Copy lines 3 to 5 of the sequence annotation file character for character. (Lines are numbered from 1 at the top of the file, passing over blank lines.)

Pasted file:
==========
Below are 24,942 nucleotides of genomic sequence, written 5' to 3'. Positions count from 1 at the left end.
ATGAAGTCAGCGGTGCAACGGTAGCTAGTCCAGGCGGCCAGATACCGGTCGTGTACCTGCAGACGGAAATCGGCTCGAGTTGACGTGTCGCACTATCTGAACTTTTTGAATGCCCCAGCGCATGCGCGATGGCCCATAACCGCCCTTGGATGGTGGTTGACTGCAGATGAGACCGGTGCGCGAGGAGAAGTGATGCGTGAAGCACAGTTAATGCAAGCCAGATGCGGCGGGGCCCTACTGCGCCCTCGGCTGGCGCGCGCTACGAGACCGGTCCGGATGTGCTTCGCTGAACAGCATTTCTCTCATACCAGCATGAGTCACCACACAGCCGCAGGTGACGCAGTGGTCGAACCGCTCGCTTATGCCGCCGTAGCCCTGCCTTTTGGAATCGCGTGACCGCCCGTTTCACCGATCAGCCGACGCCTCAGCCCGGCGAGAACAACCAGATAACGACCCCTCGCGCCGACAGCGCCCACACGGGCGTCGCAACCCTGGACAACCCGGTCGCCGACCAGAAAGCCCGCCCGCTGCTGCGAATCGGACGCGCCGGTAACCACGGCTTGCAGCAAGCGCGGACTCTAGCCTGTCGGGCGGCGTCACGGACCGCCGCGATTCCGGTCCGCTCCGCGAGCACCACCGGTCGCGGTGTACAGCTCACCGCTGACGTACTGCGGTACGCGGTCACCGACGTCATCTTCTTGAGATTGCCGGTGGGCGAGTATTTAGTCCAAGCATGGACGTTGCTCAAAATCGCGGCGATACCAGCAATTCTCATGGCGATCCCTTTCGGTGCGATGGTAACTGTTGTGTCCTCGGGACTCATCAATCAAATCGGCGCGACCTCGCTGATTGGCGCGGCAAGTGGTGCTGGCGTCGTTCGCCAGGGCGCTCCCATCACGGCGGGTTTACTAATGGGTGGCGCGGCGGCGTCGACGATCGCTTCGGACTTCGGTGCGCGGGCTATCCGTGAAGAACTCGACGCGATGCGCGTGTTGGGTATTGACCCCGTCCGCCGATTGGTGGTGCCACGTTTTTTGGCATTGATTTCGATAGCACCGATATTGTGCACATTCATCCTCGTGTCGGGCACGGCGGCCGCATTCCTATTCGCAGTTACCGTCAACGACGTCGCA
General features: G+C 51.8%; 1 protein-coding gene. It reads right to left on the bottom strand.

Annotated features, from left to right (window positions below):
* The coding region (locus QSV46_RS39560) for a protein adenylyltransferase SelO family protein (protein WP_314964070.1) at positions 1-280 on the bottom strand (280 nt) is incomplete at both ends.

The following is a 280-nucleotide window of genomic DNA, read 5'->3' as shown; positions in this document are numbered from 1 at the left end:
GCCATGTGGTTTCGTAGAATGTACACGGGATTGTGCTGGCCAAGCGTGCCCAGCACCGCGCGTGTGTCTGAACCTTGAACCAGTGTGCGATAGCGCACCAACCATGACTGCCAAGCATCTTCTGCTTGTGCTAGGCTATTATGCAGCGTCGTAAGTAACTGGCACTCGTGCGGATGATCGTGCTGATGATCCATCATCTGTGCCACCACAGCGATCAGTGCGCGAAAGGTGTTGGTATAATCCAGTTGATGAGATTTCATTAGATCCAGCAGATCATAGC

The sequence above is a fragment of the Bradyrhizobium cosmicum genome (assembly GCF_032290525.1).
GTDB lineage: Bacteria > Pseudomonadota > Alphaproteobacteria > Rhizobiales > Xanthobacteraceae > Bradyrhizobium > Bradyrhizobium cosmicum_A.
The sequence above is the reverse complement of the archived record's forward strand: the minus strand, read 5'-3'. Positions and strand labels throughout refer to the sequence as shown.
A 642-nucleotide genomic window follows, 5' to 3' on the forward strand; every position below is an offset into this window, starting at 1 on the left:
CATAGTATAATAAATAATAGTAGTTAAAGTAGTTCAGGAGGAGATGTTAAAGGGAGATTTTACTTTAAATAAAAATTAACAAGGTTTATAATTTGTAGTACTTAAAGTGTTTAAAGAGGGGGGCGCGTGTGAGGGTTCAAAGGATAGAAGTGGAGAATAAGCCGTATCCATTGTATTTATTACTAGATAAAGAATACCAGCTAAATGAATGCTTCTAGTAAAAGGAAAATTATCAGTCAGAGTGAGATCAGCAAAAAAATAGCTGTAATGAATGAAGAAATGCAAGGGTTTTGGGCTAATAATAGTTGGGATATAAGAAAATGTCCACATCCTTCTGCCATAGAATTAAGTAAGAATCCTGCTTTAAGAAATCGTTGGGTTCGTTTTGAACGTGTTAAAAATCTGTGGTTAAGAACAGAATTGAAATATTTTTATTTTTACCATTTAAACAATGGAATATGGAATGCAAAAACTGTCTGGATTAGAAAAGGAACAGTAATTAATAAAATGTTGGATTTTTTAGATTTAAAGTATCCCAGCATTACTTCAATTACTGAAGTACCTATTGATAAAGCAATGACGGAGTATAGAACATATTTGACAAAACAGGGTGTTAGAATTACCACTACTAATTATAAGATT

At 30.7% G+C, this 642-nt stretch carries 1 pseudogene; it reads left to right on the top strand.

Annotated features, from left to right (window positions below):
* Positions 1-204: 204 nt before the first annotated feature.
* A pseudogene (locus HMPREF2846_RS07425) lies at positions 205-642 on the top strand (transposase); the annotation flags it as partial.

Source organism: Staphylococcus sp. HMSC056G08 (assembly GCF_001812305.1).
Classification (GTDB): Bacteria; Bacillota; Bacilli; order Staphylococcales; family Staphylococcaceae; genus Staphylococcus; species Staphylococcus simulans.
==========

General features: G+C 51.8%; 1 protein-coding gene. It reads right to left on the bottom strand.

Annotated features, from left to right (window positions below):
* The coding region (locus QSV46_RS39560) for a protein adenylyltransferase SelO family protein (protein WP_314964070.1) at positions 1-280 on the bottom strand (280 nt) is incomplete at both ends.